Agalinis - A root parasite on loblolly pine

This article is part of a larger document. View the larger document here.

  • Author(s): Wilson, Alan Byron; Musselman, Lytton John.
  • Date: 2018
  • Station ID: Proceedings - Paper (PR-P)-SRS-2018

Abstract

Loblolly pine (Pinus taeda L.) is the most widely planted pine species in the Southern United States due to its ability to grow well on many different sites. After a tree is planted, insects and disease can have an impact by reducing growth that sometimes leads to mortality. Parasitic plants can also reduce the growth of loblolly pine by attaching to the roots. Over the years, several publications have documented the devastating impact Seymeria (Seymeria cassioides Orobanchaceae) can have on loblolly pine. The related fascicled gerardia or purple false foxglove (Agalinis fasciculata Orobanchaceae) has recently has been found in numerous locations in young loblolly pine stands. This paper provides information on its impact on loblolly pine, how to identify A. fasciculata, where the plant has been found, and ways to control it

  • Citation:
    Wilson, Alan Byron; Musselman, Lytton John. 2018.  Agalinis - A root parasite on loblolly pine. In: Kirschman, Julia E., comp. 2018. Proceedings of the 19th biennial southern silvicultural research conference. e-General Technical Report SRS- 234. Asheville, NC: U.S. Department of Agriculture Forest Service, Southern Research Station. 444 p. pages 49-50).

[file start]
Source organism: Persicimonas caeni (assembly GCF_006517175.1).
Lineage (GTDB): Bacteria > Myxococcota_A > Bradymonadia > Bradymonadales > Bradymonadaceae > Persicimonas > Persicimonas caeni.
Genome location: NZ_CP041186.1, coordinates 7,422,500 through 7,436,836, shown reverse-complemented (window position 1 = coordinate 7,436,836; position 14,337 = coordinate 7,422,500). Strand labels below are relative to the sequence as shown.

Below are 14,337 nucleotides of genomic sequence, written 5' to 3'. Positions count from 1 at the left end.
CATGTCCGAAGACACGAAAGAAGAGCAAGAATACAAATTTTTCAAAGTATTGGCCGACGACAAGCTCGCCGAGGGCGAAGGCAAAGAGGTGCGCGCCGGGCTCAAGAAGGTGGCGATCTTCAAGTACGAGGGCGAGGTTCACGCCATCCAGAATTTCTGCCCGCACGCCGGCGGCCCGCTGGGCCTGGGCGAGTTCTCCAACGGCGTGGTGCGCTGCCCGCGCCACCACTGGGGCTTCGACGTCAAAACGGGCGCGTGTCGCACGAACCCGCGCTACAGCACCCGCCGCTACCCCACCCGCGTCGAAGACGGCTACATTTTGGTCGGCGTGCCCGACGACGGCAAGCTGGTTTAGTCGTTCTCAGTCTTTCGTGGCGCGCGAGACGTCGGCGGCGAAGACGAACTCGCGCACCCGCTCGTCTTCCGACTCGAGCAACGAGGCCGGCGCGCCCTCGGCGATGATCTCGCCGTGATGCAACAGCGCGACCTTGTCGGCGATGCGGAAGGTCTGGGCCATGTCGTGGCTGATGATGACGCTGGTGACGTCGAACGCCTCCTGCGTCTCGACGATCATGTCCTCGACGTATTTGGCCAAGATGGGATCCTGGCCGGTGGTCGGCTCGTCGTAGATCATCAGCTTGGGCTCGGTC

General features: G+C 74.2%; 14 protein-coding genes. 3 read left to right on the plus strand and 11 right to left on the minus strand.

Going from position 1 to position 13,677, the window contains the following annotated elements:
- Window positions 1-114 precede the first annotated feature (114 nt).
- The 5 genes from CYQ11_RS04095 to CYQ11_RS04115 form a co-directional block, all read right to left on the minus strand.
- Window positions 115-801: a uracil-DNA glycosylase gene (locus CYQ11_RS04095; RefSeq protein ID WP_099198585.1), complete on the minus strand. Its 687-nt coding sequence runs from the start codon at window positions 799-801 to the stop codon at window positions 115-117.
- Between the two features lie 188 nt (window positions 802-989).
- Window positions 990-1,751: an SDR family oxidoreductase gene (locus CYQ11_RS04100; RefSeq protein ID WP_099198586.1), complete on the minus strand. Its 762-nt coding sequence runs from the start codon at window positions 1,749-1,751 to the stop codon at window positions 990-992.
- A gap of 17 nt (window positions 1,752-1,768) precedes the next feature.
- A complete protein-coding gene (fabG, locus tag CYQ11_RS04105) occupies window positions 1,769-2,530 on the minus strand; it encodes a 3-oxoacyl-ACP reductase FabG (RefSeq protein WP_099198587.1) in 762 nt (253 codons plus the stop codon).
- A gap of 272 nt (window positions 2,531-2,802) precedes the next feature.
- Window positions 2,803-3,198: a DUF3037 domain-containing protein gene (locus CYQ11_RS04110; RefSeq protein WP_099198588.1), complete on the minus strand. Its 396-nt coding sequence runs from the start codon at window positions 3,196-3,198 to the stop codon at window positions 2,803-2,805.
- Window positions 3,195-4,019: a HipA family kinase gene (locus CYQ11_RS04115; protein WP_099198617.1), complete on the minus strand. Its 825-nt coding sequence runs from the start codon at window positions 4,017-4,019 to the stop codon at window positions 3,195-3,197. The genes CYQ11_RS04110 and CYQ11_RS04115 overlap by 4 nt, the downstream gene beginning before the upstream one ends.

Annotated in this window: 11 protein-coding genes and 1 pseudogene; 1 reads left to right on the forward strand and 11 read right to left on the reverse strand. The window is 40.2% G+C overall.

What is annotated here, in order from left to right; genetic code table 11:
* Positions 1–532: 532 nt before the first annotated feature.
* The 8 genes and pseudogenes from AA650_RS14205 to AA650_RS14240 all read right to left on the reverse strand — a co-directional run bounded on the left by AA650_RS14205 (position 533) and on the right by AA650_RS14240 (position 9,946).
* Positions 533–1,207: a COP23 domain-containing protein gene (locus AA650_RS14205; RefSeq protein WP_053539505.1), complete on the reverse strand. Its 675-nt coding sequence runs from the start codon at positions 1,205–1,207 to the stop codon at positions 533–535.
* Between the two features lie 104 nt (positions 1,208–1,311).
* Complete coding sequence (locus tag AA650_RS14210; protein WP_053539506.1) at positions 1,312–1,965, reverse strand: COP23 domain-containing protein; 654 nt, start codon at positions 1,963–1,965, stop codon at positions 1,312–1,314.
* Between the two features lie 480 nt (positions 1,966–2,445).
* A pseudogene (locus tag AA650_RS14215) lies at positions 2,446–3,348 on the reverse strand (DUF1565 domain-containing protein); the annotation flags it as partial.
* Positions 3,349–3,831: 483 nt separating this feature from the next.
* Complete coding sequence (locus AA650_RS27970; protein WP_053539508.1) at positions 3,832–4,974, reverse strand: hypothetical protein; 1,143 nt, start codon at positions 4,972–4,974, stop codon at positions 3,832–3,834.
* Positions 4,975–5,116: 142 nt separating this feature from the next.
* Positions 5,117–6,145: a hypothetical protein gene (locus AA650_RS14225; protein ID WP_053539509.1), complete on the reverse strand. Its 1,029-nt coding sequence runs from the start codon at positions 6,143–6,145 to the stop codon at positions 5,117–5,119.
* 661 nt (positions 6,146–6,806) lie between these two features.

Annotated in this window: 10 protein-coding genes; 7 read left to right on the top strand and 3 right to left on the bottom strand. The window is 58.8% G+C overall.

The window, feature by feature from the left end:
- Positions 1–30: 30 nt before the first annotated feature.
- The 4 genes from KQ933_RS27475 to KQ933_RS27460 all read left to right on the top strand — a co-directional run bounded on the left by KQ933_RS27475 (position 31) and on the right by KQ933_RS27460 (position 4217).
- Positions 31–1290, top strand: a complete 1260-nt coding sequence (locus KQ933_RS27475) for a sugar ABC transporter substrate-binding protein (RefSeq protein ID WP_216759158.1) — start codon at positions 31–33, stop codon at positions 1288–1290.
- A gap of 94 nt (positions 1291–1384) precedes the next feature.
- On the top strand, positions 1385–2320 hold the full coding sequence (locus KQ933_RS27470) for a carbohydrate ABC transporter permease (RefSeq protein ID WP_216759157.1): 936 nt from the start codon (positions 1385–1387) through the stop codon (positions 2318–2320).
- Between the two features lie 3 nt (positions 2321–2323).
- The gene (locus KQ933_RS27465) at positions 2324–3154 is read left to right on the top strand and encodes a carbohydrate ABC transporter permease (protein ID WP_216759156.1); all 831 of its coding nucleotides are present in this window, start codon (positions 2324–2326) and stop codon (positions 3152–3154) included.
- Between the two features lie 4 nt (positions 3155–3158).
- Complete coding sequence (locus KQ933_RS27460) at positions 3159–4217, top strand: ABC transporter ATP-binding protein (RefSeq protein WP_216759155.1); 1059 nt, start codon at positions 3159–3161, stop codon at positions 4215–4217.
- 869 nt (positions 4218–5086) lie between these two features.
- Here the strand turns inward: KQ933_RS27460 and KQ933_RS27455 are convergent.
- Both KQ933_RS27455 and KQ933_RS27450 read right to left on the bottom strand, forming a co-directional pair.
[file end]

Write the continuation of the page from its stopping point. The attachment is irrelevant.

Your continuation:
Requesting Print Publications

Publication requests are subject to availability. Fiscal responsibility limits the hardcopies of publications we produce and distribute. Electronic versions of publications may be downloaded, distributed and printed.

Please make any requests at pubrequest@fs.fed.us.

Publication Notes

  • This article was written and prepared by U.S. Government employees on official time, and is therefore in the public domain.
  • Our online publications are scanned and captured using Adobe Acrobat. During the capture process some typographical errors may occur. Please contact the SRS webmaster if you notice any errors which make this publication unusable.
  • To view this article, download the latest version of Adobe Acrobat Reader.